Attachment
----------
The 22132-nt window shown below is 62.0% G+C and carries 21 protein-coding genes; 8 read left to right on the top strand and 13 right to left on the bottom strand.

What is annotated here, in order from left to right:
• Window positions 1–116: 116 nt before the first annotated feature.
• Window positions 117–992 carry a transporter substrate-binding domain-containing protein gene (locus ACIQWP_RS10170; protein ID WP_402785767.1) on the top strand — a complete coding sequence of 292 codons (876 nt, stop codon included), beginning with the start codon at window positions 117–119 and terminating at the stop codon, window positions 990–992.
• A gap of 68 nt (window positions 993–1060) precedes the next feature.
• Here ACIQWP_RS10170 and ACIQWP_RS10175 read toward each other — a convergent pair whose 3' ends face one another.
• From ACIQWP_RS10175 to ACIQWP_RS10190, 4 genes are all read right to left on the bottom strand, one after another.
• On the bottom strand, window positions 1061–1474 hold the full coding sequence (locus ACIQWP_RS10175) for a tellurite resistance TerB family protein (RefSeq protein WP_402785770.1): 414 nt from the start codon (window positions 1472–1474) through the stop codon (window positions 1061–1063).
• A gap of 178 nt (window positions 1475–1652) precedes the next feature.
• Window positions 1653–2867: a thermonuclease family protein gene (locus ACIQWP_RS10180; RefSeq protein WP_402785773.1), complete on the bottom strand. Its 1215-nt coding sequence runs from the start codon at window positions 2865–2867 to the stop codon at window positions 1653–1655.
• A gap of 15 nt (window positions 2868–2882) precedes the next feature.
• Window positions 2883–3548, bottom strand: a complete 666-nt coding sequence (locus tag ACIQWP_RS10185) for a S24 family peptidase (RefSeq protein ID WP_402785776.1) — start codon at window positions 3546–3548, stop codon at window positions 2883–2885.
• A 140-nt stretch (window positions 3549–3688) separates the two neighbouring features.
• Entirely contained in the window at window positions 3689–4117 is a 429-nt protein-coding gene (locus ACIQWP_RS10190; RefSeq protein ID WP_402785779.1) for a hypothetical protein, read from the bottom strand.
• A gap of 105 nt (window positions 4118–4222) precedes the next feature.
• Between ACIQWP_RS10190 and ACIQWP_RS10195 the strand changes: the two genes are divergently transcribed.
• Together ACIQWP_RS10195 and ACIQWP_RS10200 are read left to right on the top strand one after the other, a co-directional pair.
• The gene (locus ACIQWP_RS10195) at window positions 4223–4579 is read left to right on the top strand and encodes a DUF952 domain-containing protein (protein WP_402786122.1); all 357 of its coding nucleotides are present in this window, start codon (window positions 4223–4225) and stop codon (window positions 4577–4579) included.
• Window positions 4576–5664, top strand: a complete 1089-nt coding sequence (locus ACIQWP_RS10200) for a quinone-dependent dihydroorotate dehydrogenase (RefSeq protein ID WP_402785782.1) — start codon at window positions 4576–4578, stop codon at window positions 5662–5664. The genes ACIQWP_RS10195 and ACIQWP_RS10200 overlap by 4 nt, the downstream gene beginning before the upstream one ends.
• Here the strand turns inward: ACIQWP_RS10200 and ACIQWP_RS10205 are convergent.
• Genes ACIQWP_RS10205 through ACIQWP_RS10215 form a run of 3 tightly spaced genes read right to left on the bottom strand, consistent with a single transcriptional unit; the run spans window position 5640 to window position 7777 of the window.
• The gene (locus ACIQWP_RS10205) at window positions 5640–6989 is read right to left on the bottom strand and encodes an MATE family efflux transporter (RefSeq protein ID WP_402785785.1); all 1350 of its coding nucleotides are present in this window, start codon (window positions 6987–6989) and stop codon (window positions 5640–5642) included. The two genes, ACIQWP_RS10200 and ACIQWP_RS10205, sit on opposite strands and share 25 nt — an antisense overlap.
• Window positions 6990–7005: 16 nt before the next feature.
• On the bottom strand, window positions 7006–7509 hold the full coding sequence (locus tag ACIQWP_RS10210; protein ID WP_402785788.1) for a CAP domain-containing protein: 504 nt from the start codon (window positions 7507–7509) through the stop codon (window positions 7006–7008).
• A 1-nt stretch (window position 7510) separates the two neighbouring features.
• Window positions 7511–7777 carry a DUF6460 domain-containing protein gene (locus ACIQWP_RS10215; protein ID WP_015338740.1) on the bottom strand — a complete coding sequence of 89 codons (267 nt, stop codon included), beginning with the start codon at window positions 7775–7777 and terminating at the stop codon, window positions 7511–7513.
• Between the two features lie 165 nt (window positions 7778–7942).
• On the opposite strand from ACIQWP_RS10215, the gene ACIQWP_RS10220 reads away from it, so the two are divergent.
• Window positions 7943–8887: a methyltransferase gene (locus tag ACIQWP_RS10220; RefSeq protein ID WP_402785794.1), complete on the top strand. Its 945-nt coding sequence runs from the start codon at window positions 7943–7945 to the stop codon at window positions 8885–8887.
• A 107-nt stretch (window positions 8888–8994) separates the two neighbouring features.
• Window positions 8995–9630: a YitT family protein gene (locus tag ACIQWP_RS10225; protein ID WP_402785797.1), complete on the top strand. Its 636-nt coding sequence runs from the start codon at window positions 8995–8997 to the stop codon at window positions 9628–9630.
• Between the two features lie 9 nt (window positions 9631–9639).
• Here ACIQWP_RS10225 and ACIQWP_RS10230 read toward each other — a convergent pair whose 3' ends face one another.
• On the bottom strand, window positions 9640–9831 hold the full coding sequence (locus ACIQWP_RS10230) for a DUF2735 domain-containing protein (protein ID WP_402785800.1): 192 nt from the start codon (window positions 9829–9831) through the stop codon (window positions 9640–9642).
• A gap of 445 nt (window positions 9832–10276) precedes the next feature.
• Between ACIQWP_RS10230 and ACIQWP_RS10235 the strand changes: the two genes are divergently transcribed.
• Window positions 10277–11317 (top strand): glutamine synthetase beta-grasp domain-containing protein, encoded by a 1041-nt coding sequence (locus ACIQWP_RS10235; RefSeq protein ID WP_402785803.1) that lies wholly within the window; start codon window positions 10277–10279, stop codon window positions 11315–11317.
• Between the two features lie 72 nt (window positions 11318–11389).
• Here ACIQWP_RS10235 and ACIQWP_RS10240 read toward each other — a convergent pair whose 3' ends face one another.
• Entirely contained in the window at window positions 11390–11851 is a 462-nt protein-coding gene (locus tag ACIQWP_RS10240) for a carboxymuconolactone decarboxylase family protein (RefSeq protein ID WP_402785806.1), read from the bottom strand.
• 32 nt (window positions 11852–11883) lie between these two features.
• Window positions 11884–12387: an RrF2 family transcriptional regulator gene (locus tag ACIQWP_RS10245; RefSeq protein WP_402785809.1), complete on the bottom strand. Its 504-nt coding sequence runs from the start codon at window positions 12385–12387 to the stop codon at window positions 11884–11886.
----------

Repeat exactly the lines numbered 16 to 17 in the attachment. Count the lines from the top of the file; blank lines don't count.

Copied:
• Between ACIQWP_RS10190 and ACIQWP_RS10195 the strand changes: the two genes are divergently transcribed.
• Together ACIQWP_RS10195 and ACIQWP_RS10200 are read left to right on the top strand one after the other, a co-directional pair.